When a fire starts to burn, right, and it starts to spread
The debut album from this Brit electronic group, made up of two brothers, is striking and compelling in a lot of ways. But it’s part of a trend I’ve been noticing of late to make albums far longer than they need to be. Is this an overreaction to the fact that songs can be downloaded one at a time now? I don’t know, but I just know that I’ve continued to run into this issue and it’s really crippled some albums that might have been great if they’d been shorter: Daft Punk’s seventy-five minute Random Access Memories is a great example; it would be a great album with just two or three songs cut, but as it is, it’s simply a good one. And the less said about Arcade Fire’s Reflektor the better; there’s a lot of really great music on the record, but it’s almost an hour-and-a-half at a whopping eighty-six minutes. Of course, if you bought the deluxe album, you got more music and the album’s ultimate running time ends up being a hundred-and-thirteen minutes. The idea that any artist would release a non-box set album that long would have seemed laughable even five years before Reflektor.
But back to Settle, to say that it starts strong would be an understatement. There’s an intro track that’s about a minute long and then the album bursts into the stomping, high energy When a Fire Starts to Burn. Next up is Latch, a soaring track with Sam Smith. Then the rather forgettable F for You segues right into White Noise, the unbelievably great track with AlunaGeorge. So, the album’s three greatest songs (I might be tempted to say the ONLY truly great songs) all come in the first five tracks. This is a fourteen track album. I’ve rarely seen an album sequenced so dreadfully. I get it; start with a bang. But you can’t put all the best stuff in the first third of an album. It’s incredibly unbalanced and the album gets less interesting as it goes along. It’s only a minute over an hour, but it feels about as long as Random Access Memories. It isn’t that these songs are horrible, they’re just . . . uninspired at worst (like the quite bad Defeated No More) and middling at best (with the exception of You & Me, which I think is quite lovely). The middling songs wouldn’t feel, I don’t think, quite so bad, nor the album so interminable in the back third if, say, the two or three worst tracks were cut. You’d have, in my opinion, a brilliant forty-five minute album; a lot tighter, better sequenced record might have been a true masterpiece. As it stands, this album has some dead periods and, unfortunately, the biggest one is at the end where the last three tracks just kind of run together.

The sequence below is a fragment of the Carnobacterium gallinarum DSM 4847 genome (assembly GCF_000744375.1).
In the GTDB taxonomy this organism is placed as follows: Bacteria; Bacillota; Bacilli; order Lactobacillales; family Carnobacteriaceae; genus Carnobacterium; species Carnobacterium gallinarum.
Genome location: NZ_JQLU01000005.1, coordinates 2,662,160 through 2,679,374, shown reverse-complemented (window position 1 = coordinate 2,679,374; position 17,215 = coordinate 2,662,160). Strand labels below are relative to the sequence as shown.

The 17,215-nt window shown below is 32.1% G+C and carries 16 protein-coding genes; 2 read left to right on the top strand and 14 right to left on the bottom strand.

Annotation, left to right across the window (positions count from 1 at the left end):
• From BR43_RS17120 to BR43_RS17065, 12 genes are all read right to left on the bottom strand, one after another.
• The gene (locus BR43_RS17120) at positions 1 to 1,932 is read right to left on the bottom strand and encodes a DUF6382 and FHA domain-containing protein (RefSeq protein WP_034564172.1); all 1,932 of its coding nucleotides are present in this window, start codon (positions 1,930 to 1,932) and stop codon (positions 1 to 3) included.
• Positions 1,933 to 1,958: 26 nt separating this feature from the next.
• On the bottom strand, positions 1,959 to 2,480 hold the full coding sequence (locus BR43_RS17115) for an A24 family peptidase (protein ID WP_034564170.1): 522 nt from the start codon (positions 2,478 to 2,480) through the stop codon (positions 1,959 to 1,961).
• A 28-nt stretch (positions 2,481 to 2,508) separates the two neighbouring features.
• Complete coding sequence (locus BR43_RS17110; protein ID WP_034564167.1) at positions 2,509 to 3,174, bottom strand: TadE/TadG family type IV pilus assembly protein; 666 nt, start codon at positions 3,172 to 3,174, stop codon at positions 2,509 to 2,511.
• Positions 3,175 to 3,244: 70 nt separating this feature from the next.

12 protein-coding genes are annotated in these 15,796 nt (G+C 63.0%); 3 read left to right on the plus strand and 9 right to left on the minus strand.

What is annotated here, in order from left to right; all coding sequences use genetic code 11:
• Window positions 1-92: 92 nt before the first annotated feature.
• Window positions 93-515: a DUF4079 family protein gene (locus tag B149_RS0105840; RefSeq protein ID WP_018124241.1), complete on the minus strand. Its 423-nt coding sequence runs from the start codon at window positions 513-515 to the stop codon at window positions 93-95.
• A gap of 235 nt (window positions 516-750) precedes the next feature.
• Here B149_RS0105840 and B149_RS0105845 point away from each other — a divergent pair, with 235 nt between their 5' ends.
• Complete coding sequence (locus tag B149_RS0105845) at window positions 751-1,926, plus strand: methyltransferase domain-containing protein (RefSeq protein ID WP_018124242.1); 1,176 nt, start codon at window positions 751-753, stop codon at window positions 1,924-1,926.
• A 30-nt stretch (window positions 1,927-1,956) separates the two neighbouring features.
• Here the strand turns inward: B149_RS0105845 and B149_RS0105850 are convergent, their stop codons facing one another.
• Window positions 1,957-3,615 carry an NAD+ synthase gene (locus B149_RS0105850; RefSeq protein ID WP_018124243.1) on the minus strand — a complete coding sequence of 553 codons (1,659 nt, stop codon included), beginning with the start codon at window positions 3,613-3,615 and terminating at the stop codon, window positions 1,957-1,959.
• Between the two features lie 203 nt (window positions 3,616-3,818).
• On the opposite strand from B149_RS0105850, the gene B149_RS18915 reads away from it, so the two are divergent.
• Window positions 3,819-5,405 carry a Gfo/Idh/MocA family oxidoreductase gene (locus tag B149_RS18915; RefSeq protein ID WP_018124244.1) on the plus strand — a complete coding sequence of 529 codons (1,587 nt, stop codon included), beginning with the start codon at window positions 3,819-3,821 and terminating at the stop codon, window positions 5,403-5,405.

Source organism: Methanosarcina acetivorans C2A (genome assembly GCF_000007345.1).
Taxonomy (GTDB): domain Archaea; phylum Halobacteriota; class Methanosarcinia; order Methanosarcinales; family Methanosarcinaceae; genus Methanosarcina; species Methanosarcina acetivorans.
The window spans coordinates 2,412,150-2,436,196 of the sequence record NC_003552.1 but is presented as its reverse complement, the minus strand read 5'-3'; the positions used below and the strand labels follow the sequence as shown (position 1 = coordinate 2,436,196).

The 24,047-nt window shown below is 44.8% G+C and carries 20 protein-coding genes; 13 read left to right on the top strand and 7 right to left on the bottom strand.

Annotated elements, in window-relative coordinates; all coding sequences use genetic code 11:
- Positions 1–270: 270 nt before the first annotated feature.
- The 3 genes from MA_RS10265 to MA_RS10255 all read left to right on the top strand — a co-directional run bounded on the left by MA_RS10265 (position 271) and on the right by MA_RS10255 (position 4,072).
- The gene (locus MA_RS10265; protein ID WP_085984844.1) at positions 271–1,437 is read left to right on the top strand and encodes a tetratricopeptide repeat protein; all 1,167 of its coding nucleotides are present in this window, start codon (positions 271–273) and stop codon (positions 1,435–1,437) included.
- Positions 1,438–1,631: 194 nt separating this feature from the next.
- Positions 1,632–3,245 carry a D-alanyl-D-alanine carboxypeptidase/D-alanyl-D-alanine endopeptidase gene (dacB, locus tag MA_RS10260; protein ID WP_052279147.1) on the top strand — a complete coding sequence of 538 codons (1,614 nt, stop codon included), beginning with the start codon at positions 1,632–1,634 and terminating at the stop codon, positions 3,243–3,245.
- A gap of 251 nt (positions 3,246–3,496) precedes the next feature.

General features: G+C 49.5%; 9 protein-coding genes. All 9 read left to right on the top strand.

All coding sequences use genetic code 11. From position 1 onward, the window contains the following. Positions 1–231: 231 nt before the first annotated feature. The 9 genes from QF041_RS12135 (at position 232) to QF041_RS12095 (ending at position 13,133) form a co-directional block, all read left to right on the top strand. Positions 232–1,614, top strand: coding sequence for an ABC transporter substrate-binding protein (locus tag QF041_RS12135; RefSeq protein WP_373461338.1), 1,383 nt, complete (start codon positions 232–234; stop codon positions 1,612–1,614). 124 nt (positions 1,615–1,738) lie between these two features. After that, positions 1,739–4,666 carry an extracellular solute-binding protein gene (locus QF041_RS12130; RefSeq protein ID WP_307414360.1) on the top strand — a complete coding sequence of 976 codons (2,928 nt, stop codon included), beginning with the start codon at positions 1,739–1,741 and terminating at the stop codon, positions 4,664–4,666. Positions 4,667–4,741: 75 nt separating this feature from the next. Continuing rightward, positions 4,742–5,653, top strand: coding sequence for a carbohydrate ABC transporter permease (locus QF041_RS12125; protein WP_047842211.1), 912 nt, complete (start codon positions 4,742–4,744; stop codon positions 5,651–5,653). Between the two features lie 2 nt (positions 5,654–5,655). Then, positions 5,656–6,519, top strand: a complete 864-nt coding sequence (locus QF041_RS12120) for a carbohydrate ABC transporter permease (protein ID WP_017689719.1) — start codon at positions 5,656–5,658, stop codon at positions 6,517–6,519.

Still, Disclosure has a strong and unique vision for electronic music with their bubbling effervescence. (The dark track Voices is an attempt to be brooding and it really doesn’t work). When that vision really coheres, you get something like White Noise or When a Fire Starts to Burn and those are life-changingly great songs. And it’s worth remembering that when this album came out, the brothers that make up Disclosure were nineteen & twenty-two. The fact that, essentially, a couple of kids came up with White Noise is mind-blowing. And it also makes me want to cut them a little slack with the missteps on this album. Anyway, it’s definitely an exciting album, both in terms of some of its content and in terms of what it foreshadows for this group. With all its flaws, it’s still a very good album – no album with the great songs this one has could be less. But it might have been a great one with a little restraint. 3 ½ stars.
tl;dr – electronic duo’s debut is exciting and mind-blowing at its best & never really awful, but it could stand to have two or three of the mediocre filler songs trimmed. 3 ½ stars.